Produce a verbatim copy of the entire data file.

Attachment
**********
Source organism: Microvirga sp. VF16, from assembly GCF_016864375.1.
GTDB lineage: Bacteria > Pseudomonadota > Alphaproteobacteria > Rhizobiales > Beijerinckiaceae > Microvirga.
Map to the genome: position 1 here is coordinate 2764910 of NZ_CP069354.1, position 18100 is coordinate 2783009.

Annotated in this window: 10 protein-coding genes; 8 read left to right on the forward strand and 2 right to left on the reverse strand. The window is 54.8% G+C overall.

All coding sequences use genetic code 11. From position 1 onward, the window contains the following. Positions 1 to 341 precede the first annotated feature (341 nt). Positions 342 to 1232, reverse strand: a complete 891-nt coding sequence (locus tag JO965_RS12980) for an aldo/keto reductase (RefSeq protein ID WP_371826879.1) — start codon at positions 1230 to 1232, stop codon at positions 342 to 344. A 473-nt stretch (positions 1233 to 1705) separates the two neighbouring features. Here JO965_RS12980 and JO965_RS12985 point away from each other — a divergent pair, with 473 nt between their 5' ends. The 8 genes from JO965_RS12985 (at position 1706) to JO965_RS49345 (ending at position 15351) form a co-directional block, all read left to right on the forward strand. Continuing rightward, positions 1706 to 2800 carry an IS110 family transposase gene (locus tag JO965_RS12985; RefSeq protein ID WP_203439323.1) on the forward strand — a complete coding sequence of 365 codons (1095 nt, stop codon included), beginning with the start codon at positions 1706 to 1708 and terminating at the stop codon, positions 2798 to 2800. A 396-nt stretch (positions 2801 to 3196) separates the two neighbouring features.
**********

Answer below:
Source organism: Microvirga sp. VF16, from assembly GCF_016864375.1.
GTDB lineage: Bacteria > Pseudomonadota > Alphaproteobacteria > Rhizobiales > Beijerinckiaceae > Microvirga.
Map to the genome: position 1 here is coordinate 2764910 of NZ_CP069354.1, position 18100 is coordinate 2783009.

Annotated in this window: 10 protein-coding genes; 8 read left to right on the forward strand and 2 right to left on the reverse strand. The window is 54.8% G+C overall.

All coding sequences use genetic code 11. From position 1 onward, the window contains the following. Positions 1 to 341 precede the first annotated feature (341 nt). Positions 342 to 1232, reverse strand: a complete 891-nt coding sequence (locus tag JO965_RS12980) for an aldo/keto reductase (RefSeq protein ID WP_371826879.1) — start codon at positions 1230 to 1232, stop codon at positions 342 to 344. A 473-nt stretch (positions 1233 to 1705) separates the two neighbouring features. Here JO965_RS12980 and JO965_RS12985 point away from each other — a divergent pair, with 473 nt between their 5' ends. The 8 genes from JO965_RS12985 (at position 1706) to JO965_RS49345 (ending at position 15351) form a co-directional block, all read left to right on the forward strand. Continuing rightward, positions 1706 to 2800 carry an IS110 family transposase gene (locus tag JO965_RS12985; RefSeq protein ID WP_203439323.1) on the forward strand — a complete coding sequence of 365 codons (1095 nt, stop codon included), beginning with the start codon at positions 1706 to 1708 and terminating at the stop codon, positions 2798 to 2800. A 396-nt stretch (positions 2801 to 3196) separates the two neighbouring features.